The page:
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The share of citizenships granted to EU nationals increased from 12% in 2016 to 26% in 2017

The largest groups of newly naturalised UK citizens in 2017 had prior citizenship from India, Pakistan, Poland, and Nigeria (see Table 1).

Table 1

Top 10 nationalities receiving UK citizenship, 2017

Country of previous nationality 2017
India16,607 13
Pakistan10,3928
Poland7,1246
Nigeria6,9536
Italy3,5203
United States3,1873
South Africa3,1053
Bangladesh3,0863
Romania3,0252
Zimbabwe2,8522

Asian and African nationals contributed the most to growth in naturalisations over the 2000s (see Figure 3). Migrants from Asia and the Middle East have seen a decline in the numbers of citizenship grants issued since 2013 and 2012 respectively, but Asia is still the predominant source – with 43,900 grants in 2017.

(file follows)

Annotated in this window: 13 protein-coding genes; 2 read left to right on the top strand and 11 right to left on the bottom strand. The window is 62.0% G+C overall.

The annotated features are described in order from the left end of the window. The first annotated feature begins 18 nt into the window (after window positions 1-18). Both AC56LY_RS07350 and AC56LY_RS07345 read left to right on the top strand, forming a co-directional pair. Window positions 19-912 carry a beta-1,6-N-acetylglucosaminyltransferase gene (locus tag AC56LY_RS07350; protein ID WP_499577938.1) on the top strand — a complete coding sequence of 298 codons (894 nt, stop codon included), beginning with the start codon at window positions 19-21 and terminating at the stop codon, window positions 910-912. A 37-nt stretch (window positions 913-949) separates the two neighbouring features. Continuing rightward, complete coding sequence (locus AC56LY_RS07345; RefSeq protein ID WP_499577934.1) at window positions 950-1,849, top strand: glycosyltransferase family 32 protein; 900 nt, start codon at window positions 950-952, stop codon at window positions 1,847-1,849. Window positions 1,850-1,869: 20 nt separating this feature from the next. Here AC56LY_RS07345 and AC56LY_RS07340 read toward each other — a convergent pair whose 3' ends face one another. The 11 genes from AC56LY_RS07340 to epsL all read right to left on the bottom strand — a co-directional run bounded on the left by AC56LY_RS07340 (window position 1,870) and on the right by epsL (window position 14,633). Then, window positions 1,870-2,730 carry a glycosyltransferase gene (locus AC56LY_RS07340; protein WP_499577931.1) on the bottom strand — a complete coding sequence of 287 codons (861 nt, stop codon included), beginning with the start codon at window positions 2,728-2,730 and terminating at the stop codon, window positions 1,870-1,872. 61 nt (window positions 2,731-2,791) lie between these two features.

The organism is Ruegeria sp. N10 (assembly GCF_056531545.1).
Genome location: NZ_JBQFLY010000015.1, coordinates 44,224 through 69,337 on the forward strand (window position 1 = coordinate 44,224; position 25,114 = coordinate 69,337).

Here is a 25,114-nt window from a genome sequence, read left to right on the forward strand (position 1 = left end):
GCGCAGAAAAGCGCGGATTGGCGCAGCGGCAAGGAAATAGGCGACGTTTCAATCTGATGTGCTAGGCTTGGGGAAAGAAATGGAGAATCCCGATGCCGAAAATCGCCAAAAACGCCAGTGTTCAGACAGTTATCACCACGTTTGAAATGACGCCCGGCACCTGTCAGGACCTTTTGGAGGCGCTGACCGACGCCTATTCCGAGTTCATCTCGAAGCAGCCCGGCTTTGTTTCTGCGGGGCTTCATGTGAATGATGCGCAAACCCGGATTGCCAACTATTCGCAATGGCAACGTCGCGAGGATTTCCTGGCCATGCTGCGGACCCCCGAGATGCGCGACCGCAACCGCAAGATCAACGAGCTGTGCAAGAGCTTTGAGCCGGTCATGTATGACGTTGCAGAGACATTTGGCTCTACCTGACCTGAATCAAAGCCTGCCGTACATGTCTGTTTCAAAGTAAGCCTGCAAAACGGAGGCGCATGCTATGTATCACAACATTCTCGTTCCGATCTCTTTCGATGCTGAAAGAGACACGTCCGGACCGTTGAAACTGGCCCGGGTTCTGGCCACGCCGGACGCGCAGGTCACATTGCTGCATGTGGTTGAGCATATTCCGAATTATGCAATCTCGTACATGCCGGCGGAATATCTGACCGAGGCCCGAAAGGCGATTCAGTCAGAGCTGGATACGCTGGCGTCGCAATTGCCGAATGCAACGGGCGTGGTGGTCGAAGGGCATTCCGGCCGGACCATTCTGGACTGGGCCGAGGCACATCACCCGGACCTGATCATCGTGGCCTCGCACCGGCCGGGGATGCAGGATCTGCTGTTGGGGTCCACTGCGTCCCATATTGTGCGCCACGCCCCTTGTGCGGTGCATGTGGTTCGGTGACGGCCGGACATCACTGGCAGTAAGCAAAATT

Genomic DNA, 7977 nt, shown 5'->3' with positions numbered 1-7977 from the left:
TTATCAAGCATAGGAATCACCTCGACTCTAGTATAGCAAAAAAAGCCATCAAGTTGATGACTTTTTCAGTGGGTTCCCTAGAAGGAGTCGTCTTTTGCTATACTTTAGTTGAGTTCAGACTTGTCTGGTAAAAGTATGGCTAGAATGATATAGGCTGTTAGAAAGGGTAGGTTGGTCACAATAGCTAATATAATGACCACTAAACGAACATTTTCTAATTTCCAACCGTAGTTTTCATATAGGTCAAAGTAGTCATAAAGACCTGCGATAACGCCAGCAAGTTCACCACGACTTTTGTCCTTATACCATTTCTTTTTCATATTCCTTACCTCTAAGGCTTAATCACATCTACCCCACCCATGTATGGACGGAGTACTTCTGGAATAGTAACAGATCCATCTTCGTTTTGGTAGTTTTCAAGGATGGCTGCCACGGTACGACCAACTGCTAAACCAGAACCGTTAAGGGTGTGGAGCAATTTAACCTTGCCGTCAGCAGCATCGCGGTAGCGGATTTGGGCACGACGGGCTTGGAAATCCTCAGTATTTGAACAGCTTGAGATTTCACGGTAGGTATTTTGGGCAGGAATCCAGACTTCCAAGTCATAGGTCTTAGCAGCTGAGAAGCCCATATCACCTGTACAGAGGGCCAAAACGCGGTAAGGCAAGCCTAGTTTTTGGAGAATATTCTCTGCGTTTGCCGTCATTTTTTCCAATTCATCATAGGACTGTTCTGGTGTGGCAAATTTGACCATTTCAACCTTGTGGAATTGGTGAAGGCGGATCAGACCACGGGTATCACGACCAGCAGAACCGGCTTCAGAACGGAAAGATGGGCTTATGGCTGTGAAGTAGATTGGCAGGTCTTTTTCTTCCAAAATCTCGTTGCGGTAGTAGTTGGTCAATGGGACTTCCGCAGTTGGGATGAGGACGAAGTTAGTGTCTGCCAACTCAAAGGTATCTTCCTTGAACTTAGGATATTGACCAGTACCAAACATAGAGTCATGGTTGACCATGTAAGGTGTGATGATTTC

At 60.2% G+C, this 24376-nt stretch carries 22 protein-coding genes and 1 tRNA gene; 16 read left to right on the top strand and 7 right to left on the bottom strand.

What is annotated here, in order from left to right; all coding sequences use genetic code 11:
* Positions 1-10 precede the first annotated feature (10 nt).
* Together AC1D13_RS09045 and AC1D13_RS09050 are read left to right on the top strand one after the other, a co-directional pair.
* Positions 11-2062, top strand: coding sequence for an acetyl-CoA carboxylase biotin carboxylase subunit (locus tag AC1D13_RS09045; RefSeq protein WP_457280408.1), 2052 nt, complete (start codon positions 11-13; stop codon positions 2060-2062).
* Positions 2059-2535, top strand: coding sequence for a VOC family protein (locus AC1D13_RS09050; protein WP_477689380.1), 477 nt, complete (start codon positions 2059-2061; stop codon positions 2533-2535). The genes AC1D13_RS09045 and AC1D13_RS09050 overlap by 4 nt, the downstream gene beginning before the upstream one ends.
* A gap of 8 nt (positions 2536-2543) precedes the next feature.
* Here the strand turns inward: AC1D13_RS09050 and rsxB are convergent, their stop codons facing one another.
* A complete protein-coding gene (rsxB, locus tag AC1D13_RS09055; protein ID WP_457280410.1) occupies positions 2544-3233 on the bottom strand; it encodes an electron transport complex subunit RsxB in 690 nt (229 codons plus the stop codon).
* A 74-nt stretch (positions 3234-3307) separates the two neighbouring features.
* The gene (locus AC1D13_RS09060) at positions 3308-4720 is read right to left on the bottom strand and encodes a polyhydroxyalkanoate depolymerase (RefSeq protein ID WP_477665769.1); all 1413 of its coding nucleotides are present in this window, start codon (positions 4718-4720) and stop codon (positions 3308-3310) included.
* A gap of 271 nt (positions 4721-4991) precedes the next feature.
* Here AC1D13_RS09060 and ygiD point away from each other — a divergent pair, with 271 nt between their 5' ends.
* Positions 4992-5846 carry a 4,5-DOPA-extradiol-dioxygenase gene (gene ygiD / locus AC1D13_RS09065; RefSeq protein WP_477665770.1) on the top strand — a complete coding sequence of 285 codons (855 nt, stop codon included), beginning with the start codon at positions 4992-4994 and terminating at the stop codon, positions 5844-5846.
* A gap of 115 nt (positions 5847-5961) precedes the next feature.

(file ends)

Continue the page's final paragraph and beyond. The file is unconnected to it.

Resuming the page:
Following the UK’s 2016 referendum on leaving the EU there was a sharp increase in the number of applications for naturalisation from EU citizens. Nationals of EU countries made up 26% of citizenship grants in 2017, more than double the corresponding share in 2016 (12%). The number of grants to EU nationals increased from 13,000 in 2015 to 31,800 in 2017. In 2016, Poland was the only EU nationality amongst the top 10 countries of previous nationality for those seeking naturalisation, however in 2017 both Italy and Romania also joined the list. Citizens of countries that joined the EU in 2004 accounted for 9% of total grants in 2017 and those that joined in 2007 accounted for 4%; those of pre-existing member states of the EU before 2004 accounted for 13%.